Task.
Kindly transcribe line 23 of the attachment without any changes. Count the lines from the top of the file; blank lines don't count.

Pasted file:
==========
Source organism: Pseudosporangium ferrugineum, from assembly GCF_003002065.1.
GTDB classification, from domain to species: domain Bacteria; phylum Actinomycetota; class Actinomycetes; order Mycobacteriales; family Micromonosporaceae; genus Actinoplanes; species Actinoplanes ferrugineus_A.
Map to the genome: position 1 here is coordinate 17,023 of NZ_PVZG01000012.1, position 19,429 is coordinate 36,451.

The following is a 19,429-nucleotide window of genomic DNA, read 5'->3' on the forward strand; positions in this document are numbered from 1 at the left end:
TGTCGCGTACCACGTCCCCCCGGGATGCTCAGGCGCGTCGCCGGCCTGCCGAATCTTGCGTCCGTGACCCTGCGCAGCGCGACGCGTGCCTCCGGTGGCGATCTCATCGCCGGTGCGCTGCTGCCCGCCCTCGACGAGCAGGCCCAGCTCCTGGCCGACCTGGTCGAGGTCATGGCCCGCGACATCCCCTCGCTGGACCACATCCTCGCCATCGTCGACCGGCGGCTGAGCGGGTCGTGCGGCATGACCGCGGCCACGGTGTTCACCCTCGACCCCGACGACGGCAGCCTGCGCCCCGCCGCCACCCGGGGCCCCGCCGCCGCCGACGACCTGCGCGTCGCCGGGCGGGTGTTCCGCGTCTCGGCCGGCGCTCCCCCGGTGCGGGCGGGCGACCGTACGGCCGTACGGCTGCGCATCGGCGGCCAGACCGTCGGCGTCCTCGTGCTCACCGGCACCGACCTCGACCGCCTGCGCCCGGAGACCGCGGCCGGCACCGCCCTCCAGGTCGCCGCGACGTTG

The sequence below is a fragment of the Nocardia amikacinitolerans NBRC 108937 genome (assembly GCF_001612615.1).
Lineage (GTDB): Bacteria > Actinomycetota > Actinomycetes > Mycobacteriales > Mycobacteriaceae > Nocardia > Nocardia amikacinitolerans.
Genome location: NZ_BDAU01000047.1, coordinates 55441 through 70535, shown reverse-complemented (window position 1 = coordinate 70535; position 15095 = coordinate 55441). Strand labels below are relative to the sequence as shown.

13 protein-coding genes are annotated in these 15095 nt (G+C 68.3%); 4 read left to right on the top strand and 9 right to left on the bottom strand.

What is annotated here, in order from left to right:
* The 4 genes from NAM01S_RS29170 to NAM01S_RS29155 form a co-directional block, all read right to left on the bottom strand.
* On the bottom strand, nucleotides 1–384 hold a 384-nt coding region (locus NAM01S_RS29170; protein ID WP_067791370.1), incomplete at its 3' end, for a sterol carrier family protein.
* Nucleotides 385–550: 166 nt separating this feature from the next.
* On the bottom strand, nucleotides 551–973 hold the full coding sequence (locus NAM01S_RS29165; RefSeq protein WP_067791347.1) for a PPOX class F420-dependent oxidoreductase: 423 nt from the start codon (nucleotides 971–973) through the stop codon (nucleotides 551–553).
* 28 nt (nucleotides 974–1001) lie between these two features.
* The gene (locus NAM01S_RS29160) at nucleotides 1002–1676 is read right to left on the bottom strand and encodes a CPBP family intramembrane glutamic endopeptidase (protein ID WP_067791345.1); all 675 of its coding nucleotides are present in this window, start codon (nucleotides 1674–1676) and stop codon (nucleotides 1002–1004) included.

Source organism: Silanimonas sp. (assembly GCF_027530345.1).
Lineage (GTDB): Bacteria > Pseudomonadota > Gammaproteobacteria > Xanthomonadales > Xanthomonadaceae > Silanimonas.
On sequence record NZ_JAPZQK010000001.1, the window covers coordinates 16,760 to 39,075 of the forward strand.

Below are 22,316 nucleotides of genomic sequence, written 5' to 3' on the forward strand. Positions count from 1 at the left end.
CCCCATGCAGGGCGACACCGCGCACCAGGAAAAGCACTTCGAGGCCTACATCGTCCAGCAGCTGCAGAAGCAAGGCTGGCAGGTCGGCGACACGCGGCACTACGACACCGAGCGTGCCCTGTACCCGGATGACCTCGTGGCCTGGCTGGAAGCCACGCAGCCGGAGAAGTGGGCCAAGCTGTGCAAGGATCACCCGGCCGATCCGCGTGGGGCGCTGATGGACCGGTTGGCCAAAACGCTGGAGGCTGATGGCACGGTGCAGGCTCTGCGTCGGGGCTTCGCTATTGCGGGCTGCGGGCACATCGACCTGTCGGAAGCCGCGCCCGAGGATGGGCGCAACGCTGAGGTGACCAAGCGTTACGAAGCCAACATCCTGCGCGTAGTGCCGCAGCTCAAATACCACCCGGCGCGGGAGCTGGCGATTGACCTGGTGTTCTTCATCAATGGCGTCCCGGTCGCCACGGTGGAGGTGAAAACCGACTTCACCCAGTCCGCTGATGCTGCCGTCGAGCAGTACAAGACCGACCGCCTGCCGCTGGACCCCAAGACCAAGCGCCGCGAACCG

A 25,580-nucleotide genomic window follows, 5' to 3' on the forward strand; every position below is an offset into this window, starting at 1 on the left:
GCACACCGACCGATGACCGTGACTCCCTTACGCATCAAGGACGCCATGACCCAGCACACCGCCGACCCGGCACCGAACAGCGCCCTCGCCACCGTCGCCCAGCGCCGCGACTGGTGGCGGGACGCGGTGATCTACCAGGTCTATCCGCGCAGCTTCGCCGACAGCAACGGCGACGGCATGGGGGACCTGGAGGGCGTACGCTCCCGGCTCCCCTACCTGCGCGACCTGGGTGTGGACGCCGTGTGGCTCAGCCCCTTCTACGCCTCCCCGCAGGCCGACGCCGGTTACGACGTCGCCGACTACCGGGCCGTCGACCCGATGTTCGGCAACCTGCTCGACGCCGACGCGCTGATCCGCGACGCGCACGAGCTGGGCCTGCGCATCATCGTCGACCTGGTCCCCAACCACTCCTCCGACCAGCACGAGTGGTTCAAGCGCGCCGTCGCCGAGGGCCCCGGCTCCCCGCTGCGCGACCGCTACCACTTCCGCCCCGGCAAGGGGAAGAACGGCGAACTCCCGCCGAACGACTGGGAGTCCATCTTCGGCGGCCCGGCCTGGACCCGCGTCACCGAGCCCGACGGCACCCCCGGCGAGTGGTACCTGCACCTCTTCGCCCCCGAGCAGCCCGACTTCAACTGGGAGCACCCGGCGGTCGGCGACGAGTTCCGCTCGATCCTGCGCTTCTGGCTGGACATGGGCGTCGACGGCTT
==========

GCACACCGACCGATGACCGTGACTCCCTTACGCATCAAGGACGCCATGACCCAGCACACCGCCGACCCGGCACCGAACAGCGCCCTCGCCACCGTCGCCCAGCGCCGCGACTGGTGGCGGGACGCGGTGATCTACCAGGTCTATCCGCGCAGCTTCGCCGACAGCAACGGCGACGGCATGGGGGACCTGGAGGGCGTACGCTCCCGGCTCCCCTACCTGCGCGACCTGGGTGTGGACGCCGTGTGGCTCAGCCCCTTCTACGCCTCCCCGCAGGCCGACGCCGGTTACGACGTCGCCGACTACCGGGCCGTCGACCCGATGTTCGGCAACCTGCTCGACGCCGACGCGCTGATCCGCGACGCGCACGAGCTGGGCCTGCGCATCATCGTCGACCTGGTCCCCAACCACTCCTCCGACCAGCACGAGTGGTTCAAGCGCGCCGTCGCCGAGGGCCCCGGCTCCCCGCTGCGCGACCGCTACCACTTCCGCCCCGGCAAGGGGAAGAACGGCGAACTCCCGCCGAACGACTGGGAGTCCATCTTCGGCGGCCCGGCCTGGACCCGCGTCACCGAGCCCGACGGCACCCCCGGCGAGTGGTACCTGCACCTCTTCGCCCCCGAGCAGCCCGACTTCAACTGGGAGCACCCGGCGGTCGGCGACGAGTTCCGCTCGATCCTGCGCTTCTGGCTGGACATGGGCGTCGACGGCTT